U.S. FARMERS ARE NOW PLANTING SOYBEANS AT A NEAR RECORD PACE
The colder weather last week didn’t force the national planting progress pace to fall behind average. USDA’s latest Crop Progress report shows while corn planting is now right on track with average, the soybean planting pace is well ahead of average.
USDA’s report shows as of Sunday, April 30:
26% of the corn crop is planted, up 12 percentage points in a week
Corn planting is currently 13 points ahead of this time last year
Soybean planting is 19% complete, up 10 points in a week
Current soybean planting pace is 12 points ahead of last year
While 26% of the corn crop is planted, only 6% of it has emerged.
USDA also shows North Dakota farmers are still sidelined and haven’t planted any corn. The average for the state is 3% planted for this time of year. Wisconsin farmers are 9 points behind the average planting pace, at only 2% of the crop planted so far. Iowa farmers are also behind. 29% of the state’s corn crop has been planted so far, 5 points behind average.
However, there are some states with a rapid planting pace. That includes:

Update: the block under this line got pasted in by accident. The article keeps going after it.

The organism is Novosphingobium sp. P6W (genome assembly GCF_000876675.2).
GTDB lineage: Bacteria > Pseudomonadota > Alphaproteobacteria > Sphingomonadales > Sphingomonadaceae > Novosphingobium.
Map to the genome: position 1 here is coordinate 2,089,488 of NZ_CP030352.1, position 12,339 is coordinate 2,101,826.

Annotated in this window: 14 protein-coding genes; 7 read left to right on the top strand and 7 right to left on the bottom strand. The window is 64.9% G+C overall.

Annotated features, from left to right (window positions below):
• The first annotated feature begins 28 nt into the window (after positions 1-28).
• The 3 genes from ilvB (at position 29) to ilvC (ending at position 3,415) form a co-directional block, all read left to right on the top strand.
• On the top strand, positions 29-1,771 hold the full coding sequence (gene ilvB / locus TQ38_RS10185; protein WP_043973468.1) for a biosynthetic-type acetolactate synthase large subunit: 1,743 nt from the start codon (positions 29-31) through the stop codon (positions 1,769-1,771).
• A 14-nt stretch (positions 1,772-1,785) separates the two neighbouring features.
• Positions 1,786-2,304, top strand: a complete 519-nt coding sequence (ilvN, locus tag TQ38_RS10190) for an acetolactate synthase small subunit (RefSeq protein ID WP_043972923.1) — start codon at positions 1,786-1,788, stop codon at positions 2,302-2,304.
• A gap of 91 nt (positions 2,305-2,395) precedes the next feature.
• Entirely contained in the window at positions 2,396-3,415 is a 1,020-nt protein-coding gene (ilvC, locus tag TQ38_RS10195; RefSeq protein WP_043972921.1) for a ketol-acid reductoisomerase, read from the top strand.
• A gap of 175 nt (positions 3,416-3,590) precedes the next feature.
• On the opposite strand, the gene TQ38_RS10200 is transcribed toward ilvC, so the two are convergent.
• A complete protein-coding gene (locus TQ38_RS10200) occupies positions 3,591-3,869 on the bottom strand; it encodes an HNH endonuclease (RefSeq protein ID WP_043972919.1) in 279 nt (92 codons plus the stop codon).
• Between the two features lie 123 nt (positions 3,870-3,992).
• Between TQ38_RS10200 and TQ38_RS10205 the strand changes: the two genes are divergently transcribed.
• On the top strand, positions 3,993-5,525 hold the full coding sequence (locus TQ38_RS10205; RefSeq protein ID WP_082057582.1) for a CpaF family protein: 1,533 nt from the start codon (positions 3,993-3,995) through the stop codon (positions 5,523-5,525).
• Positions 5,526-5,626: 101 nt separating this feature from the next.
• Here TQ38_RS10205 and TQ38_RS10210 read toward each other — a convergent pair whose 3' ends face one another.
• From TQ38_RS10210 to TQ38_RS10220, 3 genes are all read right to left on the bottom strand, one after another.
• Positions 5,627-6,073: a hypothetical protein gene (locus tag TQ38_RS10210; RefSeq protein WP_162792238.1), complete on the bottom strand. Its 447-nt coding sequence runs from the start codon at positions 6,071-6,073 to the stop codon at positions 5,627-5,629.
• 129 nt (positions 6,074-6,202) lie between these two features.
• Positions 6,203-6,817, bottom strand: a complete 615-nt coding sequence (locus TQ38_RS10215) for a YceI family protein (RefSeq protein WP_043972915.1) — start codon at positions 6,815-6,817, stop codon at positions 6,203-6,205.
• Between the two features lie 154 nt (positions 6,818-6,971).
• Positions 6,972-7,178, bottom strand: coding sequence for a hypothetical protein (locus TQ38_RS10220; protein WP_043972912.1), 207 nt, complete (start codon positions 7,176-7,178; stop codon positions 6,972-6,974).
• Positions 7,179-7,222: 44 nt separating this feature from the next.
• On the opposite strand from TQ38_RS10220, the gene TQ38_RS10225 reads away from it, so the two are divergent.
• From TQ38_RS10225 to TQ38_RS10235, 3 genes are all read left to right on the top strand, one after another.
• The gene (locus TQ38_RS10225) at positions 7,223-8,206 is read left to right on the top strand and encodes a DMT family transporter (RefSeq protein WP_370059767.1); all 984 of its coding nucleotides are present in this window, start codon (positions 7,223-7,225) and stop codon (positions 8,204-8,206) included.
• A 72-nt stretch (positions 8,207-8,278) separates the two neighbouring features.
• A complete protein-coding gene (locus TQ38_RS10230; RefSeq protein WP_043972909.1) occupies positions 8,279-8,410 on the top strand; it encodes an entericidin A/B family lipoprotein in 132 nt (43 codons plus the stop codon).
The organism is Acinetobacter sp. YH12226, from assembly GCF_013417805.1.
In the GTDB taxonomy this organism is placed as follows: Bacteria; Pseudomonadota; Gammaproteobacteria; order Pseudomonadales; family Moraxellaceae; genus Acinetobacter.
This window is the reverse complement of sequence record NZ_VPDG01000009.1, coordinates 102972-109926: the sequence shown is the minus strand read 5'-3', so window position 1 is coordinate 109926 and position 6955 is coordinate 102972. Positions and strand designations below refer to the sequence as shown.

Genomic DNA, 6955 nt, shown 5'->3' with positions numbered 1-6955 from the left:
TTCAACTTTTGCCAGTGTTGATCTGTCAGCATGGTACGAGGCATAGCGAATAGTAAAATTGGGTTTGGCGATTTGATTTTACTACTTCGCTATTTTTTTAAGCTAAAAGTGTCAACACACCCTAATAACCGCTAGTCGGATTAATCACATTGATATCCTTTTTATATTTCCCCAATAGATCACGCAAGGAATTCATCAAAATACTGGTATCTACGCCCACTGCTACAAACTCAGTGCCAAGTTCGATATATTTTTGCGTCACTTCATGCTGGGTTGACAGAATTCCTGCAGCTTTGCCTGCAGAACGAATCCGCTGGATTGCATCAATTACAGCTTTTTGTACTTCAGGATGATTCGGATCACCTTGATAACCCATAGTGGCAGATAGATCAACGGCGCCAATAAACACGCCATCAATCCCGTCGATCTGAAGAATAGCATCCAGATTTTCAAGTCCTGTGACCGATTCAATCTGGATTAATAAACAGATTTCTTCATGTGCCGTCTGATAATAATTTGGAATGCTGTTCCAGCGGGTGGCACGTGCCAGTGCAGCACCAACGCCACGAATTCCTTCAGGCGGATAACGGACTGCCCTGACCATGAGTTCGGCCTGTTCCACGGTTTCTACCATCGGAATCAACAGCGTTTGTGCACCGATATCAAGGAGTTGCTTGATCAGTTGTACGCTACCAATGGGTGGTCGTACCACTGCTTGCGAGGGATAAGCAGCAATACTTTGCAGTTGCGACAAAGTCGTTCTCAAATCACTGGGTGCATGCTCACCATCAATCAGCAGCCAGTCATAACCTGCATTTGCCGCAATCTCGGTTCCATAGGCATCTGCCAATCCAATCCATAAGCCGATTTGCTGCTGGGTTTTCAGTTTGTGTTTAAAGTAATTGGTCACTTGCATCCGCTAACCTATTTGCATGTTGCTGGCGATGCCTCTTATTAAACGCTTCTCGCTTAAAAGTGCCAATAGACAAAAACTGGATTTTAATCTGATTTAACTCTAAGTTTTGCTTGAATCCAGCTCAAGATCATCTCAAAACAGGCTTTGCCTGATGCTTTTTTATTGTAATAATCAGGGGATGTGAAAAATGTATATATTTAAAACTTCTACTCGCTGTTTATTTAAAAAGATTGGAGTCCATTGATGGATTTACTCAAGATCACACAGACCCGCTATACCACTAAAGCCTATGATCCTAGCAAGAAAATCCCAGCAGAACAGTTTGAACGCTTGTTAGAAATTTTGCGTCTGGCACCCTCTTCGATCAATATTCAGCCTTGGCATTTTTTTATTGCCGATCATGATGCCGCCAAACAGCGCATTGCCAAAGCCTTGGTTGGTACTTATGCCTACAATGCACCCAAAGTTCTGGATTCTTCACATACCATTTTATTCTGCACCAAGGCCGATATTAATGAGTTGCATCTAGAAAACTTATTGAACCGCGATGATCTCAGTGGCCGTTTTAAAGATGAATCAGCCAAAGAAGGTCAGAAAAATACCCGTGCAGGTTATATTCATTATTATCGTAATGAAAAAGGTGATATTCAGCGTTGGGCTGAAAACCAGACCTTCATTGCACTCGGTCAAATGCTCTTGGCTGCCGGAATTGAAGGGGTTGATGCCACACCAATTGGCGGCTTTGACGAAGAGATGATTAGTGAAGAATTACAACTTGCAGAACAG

- 80% planted in Missouri vs. 41% average
- 60% planted in Tennessee vs. 46% average
- 52% planted in Kentucky vs. 36% average
- 40% planted in Illinois vs. 29% average
There are also several states seeing a breakneck soybean planting pace this year, including:
- Arkansas 43% planted vs. 23% average
- Louisiana 59% planted vs 39% average
- Missouri 34% planted vs. 5% average
- Illinois 39% planted vs. 15% average
- Indiana 18% planted versus 9% average
Farmers in both South Dakota and North Dakota haven’t started planting soybeans yet. Farmers in Michigan, Minnesota, North Carolina and Wisconsin are behind in soybean planting.
“Looking at soybeans, we’ve never been this fast in states like Missouri and Tennessee,” says Lance Honig, chief of the crops branch at USDA-NASS.